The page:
On This Day

Edward VIII, Wallis Simpson, king edward viii, edward wallis simpson
Associated Press
Edward VIII, former King of England, and
his bride, Wallis Simpson, June 3, 1937.

On This Day: King Edward VIII Abdicates to Marry Wallis Simpson

December 11, 2010 06:00 AM
by findingDulcinea Staff
On Dec. 11, 1936, King Edward VIII gave up the British throne to marry Wallis Simpson, a twice-divorced American. Years later, the FBI investigated the couple’s links to Germany’s Nazi regime.

King Edward VIII Marries Wallis Simpson

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Known as the Playboy Prince of Wales, the “good-looking, raffish and easy going” Edward earned a reputation in the 1920s for carrying on affairs with married women, writes the BBC. In the early 1930s, he began a relationship with Wallis Simpson, an American who lived in London with her British second husband.

Edward became king on Jan. 20, 1936, following the death of his father, George V. Over the course of the year, Mrs. Simpson appeared with Edward at state functions and on travels, and their relationship became apparent to government officials and the press. Mrs. Simpson divorced her husband on Oct. 27; weeks later, Edward informed Prime Minister Stanley Baldwin that he intended to marry Simpson.

As king, Edward was titular head of the Church of England, which at that time did not allow divorced people to marry within the church while a former spouse was still alive. Baldwin and most members of Parliament rejected the idea that a two-time divorcée could become queen.

Edward suggested a morganatic marriage, in which he would marry Mrs. Simpson without making her queen, but Parliament rejected the idea. On Dec. 2, according to the BBC, Prime Minister Stanley Baldwin told Edward that he had “three choices: to finish his relationship with Mrs. Simpson, to marry against the advice of his ministers who would then resign, or to abdicate.”

Edward decided to marry and abdicate. On Dec. 10, he submitted an Instrument of Abdication to Parliament, which approved it the following day. That night, Edward delivered a speech to the public on BBC radio.

You all know the reasons which have impelled me to renounce the throne,” Edward said. “But I want you to understand that in making up my mind I did not forget the country or the empire, which, as Prince of Wales and lately as King, I have for twenty-five years tried to serve. But you must believe me when I tell you that I have found it impossible to carry the heavy burden of responsibility and to discharge my duties as King as I would wish to do without the help and support of the woman I love.”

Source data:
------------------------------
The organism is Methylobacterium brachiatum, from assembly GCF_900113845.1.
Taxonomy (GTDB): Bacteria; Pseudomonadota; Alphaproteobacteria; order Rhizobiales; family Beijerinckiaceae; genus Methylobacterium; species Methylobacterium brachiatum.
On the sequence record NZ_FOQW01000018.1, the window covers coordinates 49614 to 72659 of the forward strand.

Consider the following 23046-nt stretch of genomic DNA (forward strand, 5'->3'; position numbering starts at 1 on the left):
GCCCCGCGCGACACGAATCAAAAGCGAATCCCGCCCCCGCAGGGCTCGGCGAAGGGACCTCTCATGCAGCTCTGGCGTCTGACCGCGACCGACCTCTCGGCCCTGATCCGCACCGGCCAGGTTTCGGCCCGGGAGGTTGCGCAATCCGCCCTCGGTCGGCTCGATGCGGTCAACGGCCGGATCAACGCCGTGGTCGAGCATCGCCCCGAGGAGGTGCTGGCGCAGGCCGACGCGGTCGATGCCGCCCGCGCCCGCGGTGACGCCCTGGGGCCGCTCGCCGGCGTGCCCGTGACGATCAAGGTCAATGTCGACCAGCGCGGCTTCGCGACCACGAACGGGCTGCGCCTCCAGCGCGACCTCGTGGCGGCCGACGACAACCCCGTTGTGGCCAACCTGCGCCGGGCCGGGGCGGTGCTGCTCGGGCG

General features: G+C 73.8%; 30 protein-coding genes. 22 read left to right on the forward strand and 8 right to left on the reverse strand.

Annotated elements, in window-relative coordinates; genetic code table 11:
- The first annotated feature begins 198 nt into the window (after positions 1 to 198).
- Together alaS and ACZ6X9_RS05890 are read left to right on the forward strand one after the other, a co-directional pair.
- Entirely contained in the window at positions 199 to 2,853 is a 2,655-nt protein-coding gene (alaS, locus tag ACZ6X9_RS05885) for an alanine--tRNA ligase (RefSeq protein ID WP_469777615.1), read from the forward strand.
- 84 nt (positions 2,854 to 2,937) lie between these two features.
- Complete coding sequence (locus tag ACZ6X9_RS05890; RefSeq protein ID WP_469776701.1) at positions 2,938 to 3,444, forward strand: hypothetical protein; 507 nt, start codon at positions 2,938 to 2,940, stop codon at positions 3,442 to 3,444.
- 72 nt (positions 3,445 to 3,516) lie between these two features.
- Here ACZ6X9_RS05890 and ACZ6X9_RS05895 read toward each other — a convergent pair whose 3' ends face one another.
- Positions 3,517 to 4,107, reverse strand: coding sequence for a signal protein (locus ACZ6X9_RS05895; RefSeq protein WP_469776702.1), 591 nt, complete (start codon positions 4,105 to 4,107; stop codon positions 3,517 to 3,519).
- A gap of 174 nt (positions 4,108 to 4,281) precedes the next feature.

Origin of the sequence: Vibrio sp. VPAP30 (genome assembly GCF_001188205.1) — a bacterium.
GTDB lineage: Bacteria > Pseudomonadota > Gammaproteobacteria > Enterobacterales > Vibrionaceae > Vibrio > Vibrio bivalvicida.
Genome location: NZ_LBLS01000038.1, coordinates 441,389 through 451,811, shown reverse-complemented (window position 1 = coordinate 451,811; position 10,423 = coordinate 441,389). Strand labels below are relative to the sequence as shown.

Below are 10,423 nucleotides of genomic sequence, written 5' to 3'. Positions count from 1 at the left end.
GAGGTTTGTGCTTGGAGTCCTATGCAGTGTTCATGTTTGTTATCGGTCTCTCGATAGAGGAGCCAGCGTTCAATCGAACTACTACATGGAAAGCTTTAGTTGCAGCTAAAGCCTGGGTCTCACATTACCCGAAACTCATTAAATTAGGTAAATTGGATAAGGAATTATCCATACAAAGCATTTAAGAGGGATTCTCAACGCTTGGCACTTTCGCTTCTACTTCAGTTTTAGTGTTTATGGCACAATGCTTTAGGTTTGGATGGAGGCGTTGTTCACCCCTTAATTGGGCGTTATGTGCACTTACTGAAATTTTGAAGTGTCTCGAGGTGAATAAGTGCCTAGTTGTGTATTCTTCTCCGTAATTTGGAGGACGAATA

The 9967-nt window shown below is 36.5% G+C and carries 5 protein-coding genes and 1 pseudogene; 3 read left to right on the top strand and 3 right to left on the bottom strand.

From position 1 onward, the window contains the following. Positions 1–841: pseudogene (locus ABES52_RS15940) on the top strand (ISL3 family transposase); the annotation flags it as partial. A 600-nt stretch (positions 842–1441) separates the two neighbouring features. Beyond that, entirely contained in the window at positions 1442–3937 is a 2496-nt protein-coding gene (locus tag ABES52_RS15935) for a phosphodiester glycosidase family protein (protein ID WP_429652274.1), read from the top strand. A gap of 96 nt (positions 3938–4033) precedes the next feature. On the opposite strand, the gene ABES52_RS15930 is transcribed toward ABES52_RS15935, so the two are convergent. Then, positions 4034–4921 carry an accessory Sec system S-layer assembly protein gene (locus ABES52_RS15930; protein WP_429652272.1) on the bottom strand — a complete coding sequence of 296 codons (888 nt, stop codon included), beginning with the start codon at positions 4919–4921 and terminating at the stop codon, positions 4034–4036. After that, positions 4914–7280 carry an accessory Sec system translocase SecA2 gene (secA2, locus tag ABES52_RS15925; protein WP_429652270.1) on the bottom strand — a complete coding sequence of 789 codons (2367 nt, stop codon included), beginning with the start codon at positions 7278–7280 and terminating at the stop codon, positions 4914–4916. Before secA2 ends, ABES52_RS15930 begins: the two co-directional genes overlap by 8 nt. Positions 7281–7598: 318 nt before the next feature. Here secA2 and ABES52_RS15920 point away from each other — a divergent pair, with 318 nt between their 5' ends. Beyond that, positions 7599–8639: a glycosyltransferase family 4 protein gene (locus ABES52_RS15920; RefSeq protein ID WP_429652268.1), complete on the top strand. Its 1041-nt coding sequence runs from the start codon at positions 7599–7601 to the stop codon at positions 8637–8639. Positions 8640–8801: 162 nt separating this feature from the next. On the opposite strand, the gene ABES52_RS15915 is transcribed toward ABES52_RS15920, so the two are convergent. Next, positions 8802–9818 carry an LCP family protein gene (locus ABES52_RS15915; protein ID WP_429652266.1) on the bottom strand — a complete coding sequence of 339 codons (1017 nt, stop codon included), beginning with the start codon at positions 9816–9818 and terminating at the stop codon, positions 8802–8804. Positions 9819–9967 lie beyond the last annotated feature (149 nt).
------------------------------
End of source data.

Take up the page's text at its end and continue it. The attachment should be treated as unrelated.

Edward, who was never crowned, was succeeded by his brother, George VI. Edward and Mrs. Simpson were given the titles of the Duke and Duchess of Windsor, although Mrs. Simpson was never allowed the privilege of being called Royal Highness, much to Edward’s acute annoyance.

Exile to France and Nazi Ties

After his abdication, Edward was exiled to France, largely at the behest of George VI and his wife, Elizabeth, who became the Queen Mother after George died in 1952. News of their wishes became known in 2003, when papers were released by the British Public Records Office.

In 1941, the FBI began close surveillance of the duke and duchess after it was informed that the couple were being used by the Nazis to pass on secrets that could wreck the Allied war effort. A prime suspect, the FBI was told, was Joachim von Ribbentrop, then the Nazis’ foreign minister, who was said to have been the duchess' lover when he was ambassador to Britain in 1936.

Edward’s long-rumored ties to Nazi Germany became common knowledge after the release in 2003 of papers compiled by U.S. naval intelligence agents asserting that Hitler saw the former king as a friend, even in the middle of World War II. The papers had remained secret for fear they would upset the Queen Mother, who died in 2002 aged 101.

Reports of Mrs. Simpson’s own regard for Hitler gave rise to fears that she and the Duke would “flit” to Germany. Two British detectives guarding her retreat in the South of France in 1936 were told by Scotland Yard to stay with her in Cannes. The Web site also includes links to Scotland Yard letters about Simpson’s “other lover,” Guy Marcus Trundle, and other related sources.

Key Players: Edward, Simpson and George VI

Edward VIII
More than 30 years after the death of Edward, a BBC profile said in 2003, “His life continues to intrigue and tantalize historians.” To some he was seen as a raffish playboy, enjoying affairs with married women. To others he had a darker side, the profile says, that was fascinated with Nazism.

Wallis Simpson
Philip Ziegler, Edward VIII’s official biographer, says of the relationship between Edward and Simpson, “There must have been some sort of sadomasochistic relationship. He relished the contempt and bullying she bestowed on him.”

George VI
When Edward abdicated, the crown passed to his brother Albert, who became George VI. He had never expected to reign, and had never wanted to. This shy young man, who struggled all his life with a nervous stammer, was not at all popular when he set up home in Buckingham Palace. But his refusal to leave London after the palace was bombed in World War II slowly earned him the public’s esteem.

He died in 1952 and was succeeded by his daughter Elizabeth.
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